Elviston Ramasir, 27, Manorville, New York, the former president of Home Free Realty, Inc., a Long Island real estate services company, pled guilty in Manhattan federal court to committing two separate real estate fraud schemes. In one of the schemes, Ramasir stole over $1.5 million from investors by promising them huge rates of return on investments in properties that he promised to buy, but never did.
In a second scheme, committed while he was out on bail in this case, he used Craigslist to solicit renters for two properties he owned, and then defrauded those potential renters by keeping their money.
According to documents previously filed in Manhattan federal court, statements made during the guilty plea proceeding, and other information in the public record:
THE REAL ESTATE INVESTMENT SCHEME
Home Free Realty, Inc., provided foreclosure-related real estate services. While serving as its president, Ramasir obtained money from a victim investor on the pretense that Ramasir would use the money to purchase foreclosed real estate properties, and subsequently resell them at a profit. Ramasir falsely represented that these sales would yield a 40 percent profit on the initial investment, typically within 90 days. From June 2008 through December 2009, the investor gave Ramasir
approximately $2,048,850 for purported investments for himself and several other victims who had given the investor money to invest with Ramasir.
Ramasir also falsely represented that he had obtained ownership of approximately 38 properties in Brooklyn and Queens for the investor’s benefit. All but one of these 38 properties either did not exist or were owned by others who had no affiliation with Ramasir. Additionally, Ramasir created false documentation, including a forged check, fake deeds of sale, and a document purporting to be a freeze order issued by the Federal Bureau of Investigation, to make the investor believe that his
and the other victims’ funds were in fact being invested in real estate. Ultimately, Ramasir used over $1.5 million of the investor’s funds for his personal use, including for, among other things: transfers of over $600,000 to an E*Trade bank account; payments of nearly $200,000 in credit card debt; student loan payments in excess of $40,000; payments of approximately $29,852 for a Mercedes-Benz; air travel; luxury hotels; and cosmetic surgeries for himself and others.
THE RENTAL PROPERTIES SCHEMES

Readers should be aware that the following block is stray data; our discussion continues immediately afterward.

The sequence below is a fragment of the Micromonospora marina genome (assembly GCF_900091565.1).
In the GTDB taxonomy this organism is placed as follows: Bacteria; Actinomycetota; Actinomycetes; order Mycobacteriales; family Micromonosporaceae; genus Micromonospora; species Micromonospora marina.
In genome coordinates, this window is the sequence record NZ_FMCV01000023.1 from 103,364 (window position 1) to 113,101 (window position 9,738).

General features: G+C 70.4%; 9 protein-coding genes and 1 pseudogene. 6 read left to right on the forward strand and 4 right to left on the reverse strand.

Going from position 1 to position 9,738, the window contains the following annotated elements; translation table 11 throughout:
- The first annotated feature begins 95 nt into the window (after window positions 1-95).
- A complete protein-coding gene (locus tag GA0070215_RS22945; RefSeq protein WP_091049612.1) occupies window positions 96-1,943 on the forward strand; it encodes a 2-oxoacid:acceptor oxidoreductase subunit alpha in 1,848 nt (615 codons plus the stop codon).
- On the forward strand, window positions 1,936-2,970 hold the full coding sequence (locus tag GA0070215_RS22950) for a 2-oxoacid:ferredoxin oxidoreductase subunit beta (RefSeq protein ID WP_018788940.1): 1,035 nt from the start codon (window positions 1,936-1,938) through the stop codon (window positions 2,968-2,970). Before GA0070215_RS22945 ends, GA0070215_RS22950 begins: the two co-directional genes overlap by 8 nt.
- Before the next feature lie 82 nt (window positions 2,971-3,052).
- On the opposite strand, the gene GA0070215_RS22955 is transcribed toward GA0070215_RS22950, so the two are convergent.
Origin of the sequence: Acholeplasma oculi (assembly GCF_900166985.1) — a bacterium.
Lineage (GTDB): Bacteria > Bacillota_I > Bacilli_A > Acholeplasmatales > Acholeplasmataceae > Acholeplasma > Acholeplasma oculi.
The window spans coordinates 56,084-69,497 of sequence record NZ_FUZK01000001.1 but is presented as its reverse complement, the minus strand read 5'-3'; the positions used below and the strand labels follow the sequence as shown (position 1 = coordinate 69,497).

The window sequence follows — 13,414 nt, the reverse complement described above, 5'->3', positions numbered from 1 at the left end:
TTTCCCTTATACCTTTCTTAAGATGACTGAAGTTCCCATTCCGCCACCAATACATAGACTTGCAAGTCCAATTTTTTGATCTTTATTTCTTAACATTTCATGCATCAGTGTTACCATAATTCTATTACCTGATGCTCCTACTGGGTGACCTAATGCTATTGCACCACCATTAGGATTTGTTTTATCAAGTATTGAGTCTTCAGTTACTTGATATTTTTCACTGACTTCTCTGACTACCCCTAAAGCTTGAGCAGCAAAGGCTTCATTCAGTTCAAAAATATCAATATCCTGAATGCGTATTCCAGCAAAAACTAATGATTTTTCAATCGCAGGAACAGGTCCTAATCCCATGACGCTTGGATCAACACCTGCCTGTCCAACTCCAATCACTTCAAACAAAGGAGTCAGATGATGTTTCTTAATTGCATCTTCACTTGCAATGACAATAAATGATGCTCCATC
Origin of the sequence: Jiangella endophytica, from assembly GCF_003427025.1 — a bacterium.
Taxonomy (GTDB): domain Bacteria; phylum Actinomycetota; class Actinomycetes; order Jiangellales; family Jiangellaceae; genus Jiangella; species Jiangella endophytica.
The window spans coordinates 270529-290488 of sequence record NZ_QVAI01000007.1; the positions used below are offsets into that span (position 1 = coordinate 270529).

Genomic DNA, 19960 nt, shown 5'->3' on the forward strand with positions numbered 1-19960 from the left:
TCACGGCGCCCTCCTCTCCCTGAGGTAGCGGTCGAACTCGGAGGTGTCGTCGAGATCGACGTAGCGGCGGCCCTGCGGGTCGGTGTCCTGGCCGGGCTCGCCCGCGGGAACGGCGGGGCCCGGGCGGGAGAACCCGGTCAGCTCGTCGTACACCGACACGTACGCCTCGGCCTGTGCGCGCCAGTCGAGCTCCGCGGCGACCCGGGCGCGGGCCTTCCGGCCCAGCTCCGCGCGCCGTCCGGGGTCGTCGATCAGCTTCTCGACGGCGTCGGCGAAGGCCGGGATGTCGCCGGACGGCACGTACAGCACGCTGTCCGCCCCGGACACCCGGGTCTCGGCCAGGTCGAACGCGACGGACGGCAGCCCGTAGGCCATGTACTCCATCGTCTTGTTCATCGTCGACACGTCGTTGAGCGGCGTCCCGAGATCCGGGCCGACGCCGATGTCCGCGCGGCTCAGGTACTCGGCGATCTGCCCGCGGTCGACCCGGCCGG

While free on bail in this case, from June 2010 through October 2010, Ramasir stole thousands of dollars from individuals who sought to rent two properties – in South Ozone Park, New York, and Long Beach, New York – both of which were controlled by Ramasir. Ramasir posted an advertisement on Craigslist for each
property, using an alias of “Ryan Rameriz.” Ramasir collected payments from several prospective tenants, with no intention of ever providing use of the
properties to these victims. After fraudulently collecting this money and being confronted by the victims, Ramasir falsely promised repayment of the fraudulently collected funds. Several of these victims never recovered the money stolen from them by Ramasir.
Ramasir faces a maximum sentence of 70 years in prison on the charges to which he pled guilty. Ramasir also admitted the forfeiture allegations in the Superseding Indictment and the Information, and has agreed to forfeit up to $1,523,949. Ramasir also agreed to forfeit his ownership interests in the South Ozone Park and Long Beach properties involved in the fraudulent schemes. He is scheduled to be sentenced by U.S. District Judge Shira A. Scheindlin on March 29, 2011.
Preet Bharara, the United States Attorney for the Southern District of New York, announced the guilty plea.
Manhattan U.S. Attorney Bharara said: “Elviston Ramasir is a recidivist of the first order. He took advantage of innocent people who thought they were investing in real estate and lined his pockets with more than $1.5 million of their money. Now he will be punished for his crimes.”
Mr. Bharara praised the work of the Federal Bureau of Investigation and the United States Postal Inspection Service in the investigation of this case. He also thanked the Nassau County District Attorney’s Office and the Nassau County Police Department for their assistance.
The case is being handled by the Office’s Complex Frauds Unit. Assistant U.S. Attorney Zachary Feingold is in charge of the prosecution.